TikTok: A New Platform For Aspiring Arts-And-Crafters?

Gemma Cockrell

Tik Tok has quickly become the most popular social media platform for sharing art. Whether an aspiring artist attempting to gain that all-important, career-starting exposure, or simply someone trying to fill their time creatively during lockdown, DIY painting, sewing, and drawing tutorials are finding significantly sized audiences, with the potential for thousands, or even millions, of views.

These are often short tutorials, sped up in order to conform to Tik Tok’s 60 second time limit, with one of the app’s popular viral songs sound-tracking the video. Rather than clear, detailed, informative easy-to-follow tutorials, these videos exist with the main priority of entertainment, whilst also providing inspiration for fellow artists and crafters.

Whilst longer crafting tutorials are best suited to the renowned platform YouTube, many content creators are drifting away from YouTube to explore these new horizons and the new forms of content that Tik Tok enables. For example Vanessa Vargas Wilson, owner of popular DIY YouTube channel and website The Crafty Gemini, turned to also creating content on Tik Tok, due to its popularity with the younger generation, enabling her to broaden her audience. In turn, if viewers see something they like, they can go to her YouTube channel to see more in-depth, detailed tutorials. Examples of her recent content includes how to make a Santa hat, hairband, quilt and pillow.

The revival and resurgence of these skills proves that they are not a forgotten element of the past; instead, they are still highly relevant today

Old-school crafting techniques such as knitting, crochet, and sewing, previously not notably popular with the younger generations, have seen a sudden surge in popularity due to Tik Tok, with 41% of users being between the ages of 16 and 24. These are crafts which are traditionally associated with older generations, sometimes coined ‘granny crafts’, seemingly lost in the 21st century age of technology. The revival and resurgence of these skills proves that they are not a forgotten element of the past; instead, they are still highly relevant today. Tik Tok videos often capture these crafts with a modern spin, including the process of creating clothes that fit with the current fashion trends. This results in unique creativity and self-expression, whilst simultaneously assisting the fight against fast fashion and helping the environment. The increasing amount of these videos on the app is direct proof that Tik Tok is inspiring more and more people to give crafting a go themselves.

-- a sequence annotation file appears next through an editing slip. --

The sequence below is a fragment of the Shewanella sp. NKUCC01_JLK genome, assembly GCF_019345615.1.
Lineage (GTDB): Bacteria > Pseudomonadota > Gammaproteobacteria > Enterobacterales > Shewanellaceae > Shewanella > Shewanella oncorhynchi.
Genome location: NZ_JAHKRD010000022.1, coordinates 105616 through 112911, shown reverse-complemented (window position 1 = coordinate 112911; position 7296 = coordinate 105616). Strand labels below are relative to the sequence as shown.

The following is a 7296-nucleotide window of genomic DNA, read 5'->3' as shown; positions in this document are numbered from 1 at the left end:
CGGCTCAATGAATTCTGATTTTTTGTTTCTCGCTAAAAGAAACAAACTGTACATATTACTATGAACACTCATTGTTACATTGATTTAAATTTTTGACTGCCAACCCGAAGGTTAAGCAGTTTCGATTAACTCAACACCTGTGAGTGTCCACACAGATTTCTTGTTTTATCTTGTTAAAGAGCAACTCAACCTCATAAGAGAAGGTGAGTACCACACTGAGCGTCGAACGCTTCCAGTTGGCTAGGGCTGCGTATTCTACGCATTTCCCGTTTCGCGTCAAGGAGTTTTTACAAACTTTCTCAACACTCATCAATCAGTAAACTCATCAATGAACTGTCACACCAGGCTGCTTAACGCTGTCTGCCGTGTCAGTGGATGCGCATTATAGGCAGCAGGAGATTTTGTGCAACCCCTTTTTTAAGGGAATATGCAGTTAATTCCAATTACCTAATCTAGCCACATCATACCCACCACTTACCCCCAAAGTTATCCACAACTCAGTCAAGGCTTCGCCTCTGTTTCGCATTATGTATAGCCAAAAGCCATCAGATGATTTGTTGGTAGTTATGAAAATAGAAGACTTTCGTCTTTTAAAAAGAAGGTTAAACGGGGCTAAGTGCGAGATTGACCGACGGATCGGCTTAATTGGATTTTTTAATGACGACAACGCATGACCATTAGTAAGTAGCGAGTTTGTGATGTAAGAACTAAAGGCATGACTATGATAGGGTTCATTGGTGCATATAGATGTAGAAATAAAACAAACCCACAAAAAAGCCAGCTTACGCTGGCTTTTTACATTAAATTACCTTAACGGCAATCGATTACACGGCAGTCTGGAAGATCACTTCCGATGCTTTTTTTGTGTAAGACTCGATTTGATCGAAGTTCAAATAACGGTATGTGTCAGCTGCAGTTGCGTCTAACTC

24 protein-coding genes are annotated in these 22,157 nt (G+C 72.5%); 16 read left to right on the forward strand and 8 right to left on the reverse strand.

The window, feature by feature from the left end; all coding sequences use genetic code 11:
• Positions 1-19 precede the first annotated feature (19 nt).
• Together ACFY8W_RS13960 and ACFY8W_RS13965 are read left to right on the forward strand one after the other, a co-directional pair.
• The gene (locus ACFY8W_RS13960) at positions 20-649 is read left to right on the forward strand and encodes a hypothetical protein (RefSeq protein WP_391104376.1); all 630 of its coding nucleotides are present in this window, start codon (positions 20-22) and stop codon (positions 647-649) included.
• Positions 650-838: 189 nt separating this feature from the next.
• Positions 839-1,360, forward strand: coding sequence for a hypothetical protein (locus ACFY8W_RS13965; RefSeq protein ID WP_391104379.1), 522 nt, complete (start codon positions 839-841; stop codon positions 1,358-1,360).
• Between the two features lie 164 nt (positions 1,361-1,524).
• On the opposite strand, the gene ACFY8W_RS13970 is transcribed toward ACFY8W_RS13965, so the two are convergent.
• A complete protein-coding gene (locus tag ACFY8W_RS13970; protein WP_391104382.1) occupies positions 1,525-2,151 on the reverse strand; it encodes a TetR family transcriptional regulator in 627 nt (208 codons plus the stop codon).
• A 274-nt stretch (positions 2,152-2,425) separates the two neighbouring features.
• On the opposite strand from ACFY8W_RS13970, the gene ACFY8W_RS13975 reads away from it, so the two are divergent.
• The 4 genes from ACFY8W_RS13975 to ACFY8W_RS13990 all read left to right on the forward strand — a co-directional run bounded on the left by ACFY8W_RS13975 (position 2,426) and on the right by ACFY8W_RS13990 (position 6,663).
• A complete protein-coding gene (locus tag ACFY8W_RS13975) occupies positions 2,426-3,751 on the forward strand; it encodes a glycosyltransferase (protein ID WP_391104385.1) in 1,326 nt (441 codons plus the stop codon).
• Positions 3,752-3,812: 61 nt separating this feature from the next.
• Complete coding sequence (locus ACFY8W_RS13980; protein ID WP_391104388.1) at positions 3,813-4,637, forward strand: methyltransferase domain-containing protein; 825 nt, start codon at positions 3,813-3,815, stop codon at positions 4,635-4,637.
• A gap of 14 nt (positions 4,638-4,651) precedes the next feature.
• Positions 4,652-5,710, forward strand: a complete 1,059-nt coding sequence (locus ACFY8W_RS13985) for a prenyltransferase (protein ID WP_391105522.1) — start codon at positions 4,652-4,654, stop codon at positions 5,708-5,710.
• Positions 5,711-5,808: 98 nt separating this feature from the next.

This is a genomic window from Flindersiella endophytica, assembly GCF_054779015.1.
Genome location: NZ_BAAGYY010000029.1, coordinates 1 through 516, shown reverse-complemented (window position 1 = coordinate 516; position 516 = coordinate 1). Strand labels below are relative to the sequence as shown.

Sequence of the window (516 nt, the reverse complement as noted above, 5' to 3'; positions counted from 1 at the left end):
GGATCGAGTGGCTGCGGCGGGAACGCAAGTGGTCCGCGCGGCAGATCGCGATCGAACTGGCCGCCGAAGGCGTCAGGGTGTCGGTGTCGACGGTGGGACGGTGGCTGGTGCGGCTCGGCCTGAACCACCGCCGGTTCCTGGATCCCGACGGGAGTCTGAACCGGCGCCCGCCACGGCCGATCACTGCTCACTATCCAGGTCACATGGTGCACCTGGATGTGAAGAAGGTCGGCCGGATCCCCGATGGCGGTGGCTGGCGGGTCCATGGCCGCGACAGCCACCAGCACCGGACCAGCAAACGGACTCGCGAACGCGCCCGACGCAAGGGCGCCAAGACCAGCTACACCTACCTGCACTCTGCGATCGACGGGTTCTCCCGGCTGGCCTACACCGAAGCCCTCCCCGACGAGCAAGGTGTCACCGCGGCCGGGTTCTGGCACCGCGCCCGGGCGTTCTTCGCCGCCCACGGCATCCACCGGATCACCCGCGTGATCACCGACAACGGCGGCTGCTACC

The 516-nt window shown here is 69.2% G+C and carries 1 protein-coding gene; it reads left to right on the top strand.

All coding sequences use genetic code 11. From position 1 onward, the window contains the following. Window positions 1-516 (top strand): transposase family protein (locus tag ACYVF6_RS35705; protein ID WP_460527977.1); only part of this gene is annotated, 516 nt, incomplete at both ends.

A creator who has turned her Tik Tok fame into a money-making scheme is Amy Lesko (on Instagram as @shopamyclothing and Tik Tok as @amylesko) who sold a collection of her handmade clothing online, a hobby and talent which she wouldn’t have pursued if it hadn’t been for the social media platform. She said the app made her think, “Wow, everyone is so talented and creative, and I want to create my dream wardrobe too!”. Her collection included a multitude of on-trend items, such as crop tops, bucket hats and bandanas, which instantly captured buyers’ attentions. However, it was also the current climate of the fashion industry, with the widespread exhaustion with fast fashion, that contributed to sales. DIY clothing is seeing a boost in popularity as people realise it is more sustainable than buying from high-street or online retailers such as Pretty Little Thing and Shein. As Lesko said herself: “We’re tired of fast fashion brands ripping off those that have put so much time and craft into something. We want to support small creators, not multi-million-dollar companies! Mass production isn’t sustainable and is already damaging our planet and people are waking up to that! Consumers are becoming more educated and are making more conscious decisions”. Here, she speaks for her entire generation.